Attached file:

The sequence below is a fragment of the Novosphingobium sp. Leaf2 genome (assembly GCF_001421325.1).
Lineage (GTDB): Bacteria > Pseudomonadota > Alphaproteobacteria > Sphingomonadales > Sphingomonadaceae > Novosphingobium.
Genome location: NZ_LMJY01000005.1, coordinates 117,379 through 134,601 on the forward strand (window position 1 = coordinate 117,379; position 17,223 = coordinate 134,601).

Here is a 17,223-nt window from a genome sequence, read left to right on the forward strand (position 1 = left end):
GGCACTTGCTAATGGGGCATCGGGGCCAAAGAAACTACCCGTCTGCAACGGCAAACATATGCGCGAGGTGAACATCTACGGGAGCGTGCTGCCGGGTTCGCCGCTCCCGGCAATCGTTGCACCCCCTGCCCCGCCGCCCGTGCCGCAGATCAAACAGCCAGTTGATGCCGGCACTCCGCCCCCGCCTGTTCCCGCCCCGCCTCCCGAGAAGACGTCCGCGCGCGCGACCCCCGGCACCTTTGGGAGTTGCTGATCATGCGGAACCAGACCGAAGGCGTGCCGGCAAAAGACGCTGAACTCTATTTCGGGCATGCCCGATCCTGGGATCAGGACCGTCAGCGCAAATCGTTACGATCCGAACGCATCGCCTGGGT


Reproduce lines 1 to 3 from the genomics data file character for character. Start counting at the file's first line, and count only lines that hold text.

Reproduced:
The sequence below is a fragment of the Novosphingobium sp. Leaf2 genome (assembly GCF_001421325.1).
Lineage (GTDB): Bacteria > Pseudomonadota > Alphaproteobacteria > Sphingomonadales > Sphingomonadaceae > Novosphingobium.
Genome location: NZ_LMJY01000005.1, coordinates 117,379 through 134,601 on the forward strand (window position 1 = coordinate 117,379; position 17,223 = coordinate 134,601).